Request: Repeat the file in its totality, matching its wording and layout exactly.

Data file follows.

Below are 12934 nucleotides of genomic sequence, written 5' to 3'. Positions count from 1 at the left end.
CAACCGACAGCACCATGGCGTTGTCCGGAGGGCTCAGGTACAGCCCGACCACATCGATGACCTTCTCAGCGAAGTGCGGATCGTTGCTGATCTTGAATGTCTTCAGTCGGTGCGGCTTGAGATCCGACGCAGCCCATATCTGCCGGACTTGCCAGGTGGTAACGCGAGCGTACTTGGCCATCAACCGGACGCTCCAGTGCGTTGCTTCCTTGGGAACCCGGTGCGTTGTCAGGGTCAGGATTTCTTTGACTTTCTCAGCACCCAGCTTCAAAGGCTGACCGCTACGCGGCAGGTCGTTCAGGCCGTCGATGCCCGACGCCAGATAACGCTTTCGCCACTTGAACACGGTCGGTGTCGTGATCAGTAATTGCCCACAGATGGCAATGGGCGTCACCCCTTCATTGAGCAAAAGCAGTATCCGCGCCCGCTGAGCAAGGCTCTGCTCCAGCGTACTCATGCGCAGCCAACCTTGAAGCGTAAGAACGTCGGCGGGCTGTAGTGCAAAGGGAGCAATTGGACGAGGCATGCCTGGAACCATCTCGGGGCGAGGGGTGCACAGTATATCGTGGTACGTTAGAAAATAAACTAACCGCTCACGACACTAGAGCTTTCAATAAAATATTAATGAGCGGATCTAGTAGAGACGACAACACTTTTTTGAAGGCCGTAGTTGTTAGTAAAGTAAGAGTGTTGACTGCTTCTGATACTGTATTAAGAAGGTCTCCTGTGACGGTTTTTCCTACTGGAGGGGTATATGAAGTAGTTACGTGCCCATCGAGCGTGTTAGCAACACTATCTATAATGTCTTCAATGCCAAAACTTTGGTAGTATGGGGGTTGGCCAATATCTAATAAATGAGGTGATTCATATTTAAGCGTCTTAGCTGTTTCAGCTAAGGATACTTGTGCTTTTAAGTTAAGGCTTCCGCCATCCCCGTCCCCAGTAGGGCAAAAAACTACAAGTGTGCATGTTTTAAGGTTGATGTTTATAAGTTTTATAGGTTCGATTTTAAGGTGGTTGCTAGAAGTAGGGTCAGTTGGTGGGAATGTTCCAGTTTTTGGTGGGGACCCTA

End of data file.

Below are 12934 nucleotides of genomic sequence, written 5' to 3'. Positions count from 1 at the left end.
CAACCGACAGCACCATGGCGTTGTCCGGAGGGCTCAGGTACAGCCCGACCACATCGATGACCTTCTCAGCGAAGTGCGGATCGTTGCTGATCTTGAATGTCTTCAGTCGGTGCGGCTTGAGATCCGACGCAGCCCATATCTGCCGGACTTGCCAGGTGGTAACGCGAGCGTACTTGGCCATCAACCGGACGCTCCAGTGCGTTGCTTCCTTGGGAACCCGGTGCGTTGTCAGGGTCAGGATTTCTTTGACTTTCTCAGCACCCAGCTTCAAAGGCTGACCGCTACGCGGCAGGTCGTTCAGGCCGTCGATGCCCGACGCCAGATAACGCTTTCGCCACTTGAACACGGTCGGTGTCGTGATCAGTAATTGCCCACAGATGGCAATGGGCGTCACCCCTTCATTGAGCAAAAGCAGTATCCGCGCCCGCTGAGCAAGGCTCTGCTCCAGCGTACTCATGCGCAGCCAACCTTGAAGCGTAAGAACGTCGGCGGGCTGTAGTGCAAAGGGAGCAATTGGACGAGGCATGCCTGGAACCATCTCGGGGCGAGGGGTGCACAGTATATCGTGGTACGTTAGAAAATAAACTAACCGCTCACGACACTAGAGCTTTCAATAAAATATTAATGAGCGGATCTAGTAGAGACGACAACACTTTTTTGAAGGCCGTAGTTGTTAGTAAAGTAAGAGTGTTGACTGCTTCTGATACTGTATTAAGAAGGTCTCCTGTGACGGTTTTTCCTACTGGAGGGGTATATGAAGTAGTTACGTGCCCATCGAGCGTGTTAGCAACACTATCTATAATGTCTTCAATGCCAAAACTTTGGTAGTATGGGGGTTGGCCAATATCTAATAAATGAGGTGATTCATATTTAAGCGTCTTAGCTGTTTCAGCTAAGGATACTTGTGCTTTTAAGTTAAGGCTTCCGCCATCCCCGTCCCCAGTAGGGCAAAAAACTACAAGTGTGCATGTTTTAAGGTTGATGTTTATAAGTTTTATAGGTTCGATTTTAAGGTGGTTGCTAGAAGTAGGGTCAGTTGGTGGGAATGTTCCAGTTTTTGGTGGGGACCCTA